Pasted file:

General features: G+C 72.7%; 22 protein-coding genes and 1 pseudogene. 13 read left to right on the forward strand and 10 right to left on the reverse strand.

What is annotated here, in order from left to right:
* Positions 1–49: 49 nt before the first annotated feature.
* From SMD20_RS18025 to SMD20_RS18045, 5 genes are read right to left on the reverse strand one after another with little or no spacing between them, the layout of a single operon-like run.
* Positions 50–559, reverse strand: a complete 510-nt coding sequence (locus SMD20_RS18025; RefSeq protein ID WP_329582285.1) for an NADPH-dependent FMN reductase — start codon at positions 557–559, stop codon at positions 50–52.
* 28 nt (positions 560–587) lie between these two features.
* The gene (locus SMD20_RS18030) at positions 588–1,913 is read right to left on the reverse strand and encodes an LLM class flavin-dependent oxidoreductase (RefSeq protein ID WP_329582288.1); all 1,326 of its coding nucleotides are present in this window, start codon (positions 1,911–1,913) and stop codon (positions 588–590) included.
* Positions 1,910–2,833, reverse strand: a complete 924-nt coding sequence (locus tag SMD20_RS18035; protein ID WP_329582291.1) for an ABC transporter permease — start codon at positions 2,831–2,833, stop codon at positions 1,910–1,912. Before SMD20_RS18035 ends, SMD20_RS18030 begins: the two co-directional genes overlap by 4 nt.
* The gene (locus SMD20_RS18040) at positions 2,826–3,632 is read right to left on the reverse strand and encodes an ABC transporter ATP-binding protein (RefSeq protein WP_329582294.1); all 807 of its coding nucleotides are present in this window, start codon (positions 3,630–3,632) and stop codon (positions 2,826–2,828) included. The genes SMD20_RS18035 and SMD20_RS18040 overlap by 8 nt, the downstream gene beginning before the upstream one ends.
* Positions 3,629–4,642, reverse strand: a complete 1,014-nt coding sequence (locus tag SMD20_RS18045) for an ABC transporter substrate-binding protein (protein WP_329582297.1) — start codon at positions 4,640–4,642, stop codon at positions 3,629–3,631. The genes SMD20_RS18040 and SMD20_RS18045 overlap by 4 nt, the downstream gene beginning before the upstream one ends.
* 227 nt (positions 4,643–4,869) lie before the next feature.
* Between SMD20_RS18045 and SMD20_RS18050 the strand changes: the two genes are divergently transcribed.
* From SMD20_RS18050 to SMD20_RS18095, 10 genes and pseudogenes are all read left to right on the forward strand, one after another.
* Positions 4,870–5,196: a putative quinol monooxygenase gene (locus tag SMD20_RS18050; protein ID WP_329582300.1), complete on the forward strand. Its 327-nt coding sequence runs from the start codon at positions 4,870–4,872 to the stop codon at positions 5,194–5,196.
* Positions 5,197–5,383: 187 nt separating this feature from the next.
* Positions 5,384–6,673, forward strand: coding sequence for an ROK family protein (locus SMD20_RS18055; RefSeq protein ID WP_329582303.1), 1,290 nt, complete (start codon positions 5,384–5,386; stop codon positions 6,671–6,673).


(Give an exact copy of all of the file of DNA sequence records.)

General features: G+C 72.7%; 22 protein-coding genes and 1 pseudogene. 13 read left to right on the forward strand and 10 right to left on the reverse strand.

What is annotated here, in order from left to right:
* Positions 1–49: 49 nt before the first annotated feature.
* From SMD20_RS18025 to SMD20_RS18045, 5 genes are read right to left on the reverse strand one after another with little or no spacing between them, the layout of a single operon-like run.
* Positions 50–559, reverse strand: a complete 510-nt coding sequence (locus SMD20_RS18025; RefSeq protein ID WP_329582285.1) for an NADPH-dependent FMN reductase — start codon at positions 557–559, stop codon at positions 50–52.
* 28 nt (positions 560–587) lie between these two features.
* The gene (locus SMD20_RS18030) at positions 588–1,913 is read right to left on the reverse strand and encodes an LLM class flavin-dependent oxidoreductase (RefSeq protein ID WP_329582288.1); all 1,326 of its coding nucleotides are present in this window, start codon (positions 1,911–1,913) and stop codon (positions 588–590) included.
* Positions 1,910–2,833, reverse strand: a complete 924-nt coding sequence (locus tag SMD20_RS18035; protein ID WP_329582291.1) for an ABC transporter permease — start codon at positions 2,831–2,833, stop codon at positions 1,910–1,912. Before SMD20_RS18035 ends, SMD20_RS18030 begins: the two co-directional genes overlap by 4 nt.
* The gene (locus SMD20_RS18040) at positions 2,826–3,632 is read right to left on the reverse strand and encodes an ABC transporter ATP-binding protein (RefSeq protein WP_329582294.1); all 807 of its coding nucleotides are present in this window, start codon (positions 3,630–3,632) and stop codon (positions 2,826–2,828) included. The genes SMD20_RS18035 and SMD20_RS18040 overlap by 8 nt, the downstream gene beginning before the upstream one ends.
* Positions 3,629–4,642, reverse strand: a complete 1,014-nt coding sequence (locus tag SMD20_RS18045) for an ABC transporter substrate-binding protein (protein WP_329582297.1) — start codon at positions 4,640–4,642, stop codon at positions 3,629–3,631. The genes SMD20_RS18040 and SMD20_RS18045 overlap by 4 nt, the downstream gene beginning before the upstream one ends.
* 227 nt (positions 4,643–4,869) lie before the next feature.
* Between SMD20_RS18045 and SMD20_RS18050 the strand changes: the two genes are divergently transcribed.
* From SMD20_RS18050 to SMD20_RS18095, 10 genes and pseudogenes are all read left to right on the forward strand, one after another.
* Positions 4,870–5,196: a putative quinol monooxygenase gene (locus tag SMD20_RS18050; protein ID WP_329582300.1), complete on the forward strand. Its 327-nt coding sequence runs from the start codon at positions 4,870–4,872 to the stop codon at positions 5,194–5,196.
* Positions 5,197–5,383: 187 nt separating this feature from the next.
* Positions 5,384–6,673, forward strand: coding sequence for an ROK family protein (locus SMD20_RS18055; RefSeq protein ID WP_329582303.1), 1,290 nt, complete (start codon positions 5,384–5,386; stop codon positions 6,671–6,673).